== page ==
My understanding of the term “wild type” virus is to distinguish it from “variant” or “mutant” virus. I suppose an example with HCV could be a patient that is treatment naïve would be considered infected with Wild Type virus, versus the patient that has unsuccessfully treated, creating escape variants/mutants.
Although I believe this is the distinction, I’m *far* from a microbiologist, lol. Maybe Willing or someone else will stop by to confirm or rebuke?
I’ve been following your saga, BTW; I really don’t have much info on GT-4, much less acute HCV. I treat with CPMC as well here in Sacramento, and although I’m quite satisfied with my care, I’m not a particularly complicated patient. Due to the complexities of you individual case, I’d think that an additional consult would be de rigueur. In fact, you might want to consider asking CPMC for a referral? I think it adds up to good medicine for all parties involved.
Take care, and keep us posted as to your progress—
Bill thanks for the comment about my saga......I TRULY do hate to be a drama queen but sometimes this damn disease....well you know what i mean. I got the phone number for Schiff in Miami and am attempting to get a phone consult with him. I'll talk with my tx team about it on Thursday (appt. changed from Mon) as well.
Jim, you crack me up. Believe it or not, my wild phase was short (19-22) and not that wild....it was in Wisconsin, of all places! So it was pretty much limited to much mother's milk (beer) and a little bit of what we called "weed". Then I started popping kids and cleaned up my act and some baby butts as an avocation. But that was funny, dude.
I'm sure some will disagree on this, but I always tried to keep my big-shot HCV docs at arm length when getting a consult. In other words, I collected all my records, and then made the appointment myself with the consult and did not necessarily mention it to my treatment doc. My reasoning was that by keep them at arm's length I would tend to get a more objective second (or third) opinion as opposed to one doc calling another, whom he probably knows. Also felt my tx docs ego would be less brusied this way. May be wrong on this but that's how I proceeded with my several consults during tx.
There are 11 known (6 major known) species - then subtypes...
I'm thinking wildtype might be a variant on a strain - but that has mutated to an undistinguishable F-Z type.
1a goes up to 1b, 1c, etc.
4a, b, c ----
ad infinitum --- but only a few have been identified.
Or it could be a mutant combo.
I'm thinking - that it's possible to be infected double - for example - you have 1a - get surgery with a dirty instrument with someone who has 1b --- and now you have both running through your system - and it's now a wild-type... They can't confirm 1a or 1b --- Does that make sense?
Just thought I'd try to think it out --- those could be wrong --- but they're just my ideas... OK?
Although the report from DDW-2007 does specifically answer your question, it does deal with the wild-type variants and the complex issues associated with them. You will either find this fascinating or it will put you to sleep.
GT 1 GT2, etc are genotypes. Within individual genotypes each viron is categorized as a quasispecies. A wildtype can redily replicate any type of quasispecies. Diff drugs are more successful agains some quasi species than others. I remember from a vertex webcast - back when I followed more closely - them explaining that there seemed to be a particular quasispecies that VX wasn't blocking as well as others. The good news was that interferon was very successful against that variat. In mono therapy, patients ended up with a inbalance of virii skewed towards the quasispecies against which vx was less effective.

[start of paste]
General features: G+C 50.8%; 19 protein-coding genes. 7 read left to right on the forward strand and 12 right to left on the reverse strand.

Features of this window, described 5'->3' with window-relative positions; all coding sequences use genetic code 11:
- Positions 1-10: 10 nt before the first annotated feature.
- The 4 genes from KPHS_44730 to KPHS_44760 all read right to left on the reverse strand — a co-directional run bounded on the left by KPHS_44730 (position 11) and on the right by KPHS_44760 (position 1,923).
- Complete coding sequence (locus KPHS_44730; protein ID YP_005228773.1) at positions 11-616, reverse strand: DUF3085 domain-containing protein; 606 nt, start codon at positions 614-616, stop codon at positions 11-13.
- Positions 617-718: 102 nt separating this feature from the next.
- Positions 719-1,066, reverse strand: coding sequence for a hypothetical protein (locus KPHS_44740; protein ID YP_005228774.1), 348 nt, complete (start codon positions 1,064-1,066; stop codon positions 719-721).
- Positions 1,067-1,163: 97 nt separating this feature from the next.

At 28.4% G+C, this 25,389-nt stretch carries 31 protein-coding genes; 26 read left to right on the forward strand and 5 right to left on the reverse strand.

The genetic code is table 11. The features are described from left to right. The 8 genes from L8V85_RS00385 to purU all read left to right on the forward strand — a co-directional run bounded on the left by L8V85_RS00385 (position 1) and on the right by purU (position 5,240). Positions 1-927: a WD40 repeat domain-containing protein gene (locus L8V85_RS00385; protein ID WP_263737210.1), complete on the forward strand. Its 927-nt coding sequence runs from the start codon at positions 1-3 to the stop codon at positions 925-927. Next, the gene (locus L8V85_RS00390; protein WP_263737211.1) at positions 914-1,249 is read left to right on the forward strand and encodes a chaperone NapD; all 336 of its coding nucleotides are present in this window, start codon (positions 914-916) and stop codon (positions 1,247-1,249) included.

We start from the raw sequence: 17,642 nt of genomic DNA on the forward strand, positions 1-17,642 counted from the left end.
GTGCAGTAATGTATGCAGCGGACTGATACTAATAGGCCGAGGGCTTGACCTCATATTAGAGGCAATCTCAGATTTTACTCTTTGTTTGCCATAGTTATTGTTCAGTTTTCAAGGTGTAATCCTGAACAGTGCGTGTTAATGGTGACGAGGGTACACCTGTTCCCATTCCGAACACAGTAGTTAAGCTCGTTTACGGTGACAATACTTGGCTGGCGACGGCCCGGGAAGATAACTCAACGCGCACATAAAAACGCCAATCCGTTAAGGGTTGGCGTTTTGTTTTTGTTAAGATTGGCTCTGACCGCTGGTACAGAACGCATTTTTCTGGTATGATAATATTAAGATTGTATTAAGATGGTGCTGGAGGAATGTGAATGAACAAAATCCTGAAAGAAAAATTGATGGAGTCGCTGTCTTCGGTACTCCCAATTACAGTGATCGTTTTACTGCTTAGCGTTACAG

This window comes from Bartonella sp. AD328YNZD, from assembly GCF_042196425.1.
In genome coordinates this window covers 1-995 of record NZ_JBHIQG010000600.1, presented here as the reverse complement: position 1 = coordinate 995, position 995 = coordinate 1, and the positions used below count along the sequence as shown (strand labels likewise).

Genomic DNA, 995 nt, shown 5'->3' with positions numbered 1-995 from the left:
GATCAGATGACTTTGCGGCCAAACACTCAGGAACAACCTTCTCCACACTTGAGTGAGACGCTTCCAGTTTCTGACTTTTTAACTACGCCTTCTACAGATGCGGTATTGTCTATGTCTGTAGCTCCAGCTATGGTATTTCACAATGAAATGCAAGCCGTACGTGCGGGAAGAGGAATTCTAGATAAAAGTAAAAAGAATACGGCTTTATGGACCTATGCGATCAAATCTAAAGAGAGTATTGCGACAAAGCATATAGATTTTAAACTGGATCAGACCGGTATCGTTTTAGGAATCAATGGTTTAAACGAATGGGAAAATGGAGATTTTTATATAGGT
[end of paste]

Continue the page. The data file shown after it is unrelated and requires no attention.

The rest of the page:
I guess wildtype can be considered the baseline and the variants are mutations away from it.
I'm confused, as usual. Do you have a wild type virus? Are you going to contact S, but are seeing G? I have the feeling I missed something. The title of your thread and JIm's response made me smile out loud.
Jim: I think any guy that is running around on a scooter after entering the 6th decade could reasonably be considered a wild type. And please don't be so hard on Paris, she's gotten over her wild days and is a role model now:)
This is my layman's understanding - The VX950 molecule was engineered to lock into a pocket on the virus which is unusually shallow. This is the mechanism whereby it disables the virus. When talking about wild-type in relation to the VX treatment I think that wild type virus means the virus with this very shallow pocket. usually the fittest and majority of virus present.
The VX-resistant variants have developed a slightly deeper pocket to which the VX cannot attach. This is how they sneakily escape death by VX and have to be stomped into the ground by SOC.
To the best of my knowledge, a "wild type" virus refers to a viral population that are not selectively bred. A true 100% wild type viral population only exists in a person who is completely treatment naive, or in another words someone who has never taken any antiviral drugs. Wild type means that there can be many slightly differing variants (mutants) with slightly differing features from the "parent" virus (being a 1a, or 1b, 2a, 2b etc etc). There will generally not be a dominant population of a particular subspecies, but a somewhat random mixture of various species still closely related to the original parent virus. There is a great diversity of viral subspecies (or species that have slightly mutated away from the parent), and no selectively bred species within that population.